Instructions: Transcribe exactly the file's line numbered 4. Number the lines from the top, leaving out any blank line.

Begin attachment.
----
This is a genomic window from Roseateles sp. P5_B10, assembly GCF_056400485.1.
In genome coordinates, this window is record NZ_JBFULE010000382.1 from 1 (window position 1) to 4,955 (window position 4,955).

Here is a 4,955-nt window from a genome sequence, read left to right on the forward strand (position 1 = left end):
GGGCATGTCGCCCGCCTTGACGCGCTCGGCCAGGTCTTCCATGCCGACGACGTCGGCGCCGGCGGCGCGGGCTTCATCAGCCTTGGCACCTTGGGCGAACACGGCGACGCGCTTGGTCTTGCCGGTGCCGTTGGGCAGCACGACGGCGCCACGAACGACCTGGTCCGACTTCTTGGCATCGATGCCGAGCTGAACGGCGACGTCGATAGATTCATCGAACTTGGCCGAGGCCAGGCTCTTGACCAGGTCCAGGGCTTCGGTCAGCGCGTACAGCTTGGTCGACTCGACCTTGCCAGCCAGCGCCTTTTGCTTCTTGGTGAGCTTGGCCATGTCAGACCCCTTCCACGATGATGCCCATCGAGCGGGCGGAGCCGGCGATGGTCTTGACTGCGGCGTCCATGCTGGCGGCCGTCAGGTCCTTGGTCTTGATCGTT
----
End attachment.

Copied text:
GGGCATGTCGCCCGCCTTGACGCGCTCGGCCAGGTCTTCCATGCCGACGACGTCGGCGCCGGCGGCGCGGGCTTCATCAGCCTTGGCACCTTGGGCGAACACGGCGACGCGCTTGGTCTTGCCGGTGCCGTTGGGCAGCACGACGGCGCCACGAACGACCTGGTCCGACTTCTTGGCATCGATGCCGAGCTGAACGGCGACGTCGATAGATTCATCGAACTTGGCCGAGGCCAGGCTCTTGACCAGGTCCAGGGCTTCGGTCAGCGCGTACAGCTTGGTCGACTCGACCTTGCCAGCCAGCGCCTTTTGCTTCTTGGTGAGCTTGGCCATGTCAGACCCCTTCCACGATGATGCCCATCGAGCGGGCGGAGCCGGCGATGGTCTTGACTGCGGCGTCCATGCTGGCGGCCGTCAGGTCCTTGGTCTTGATCGTT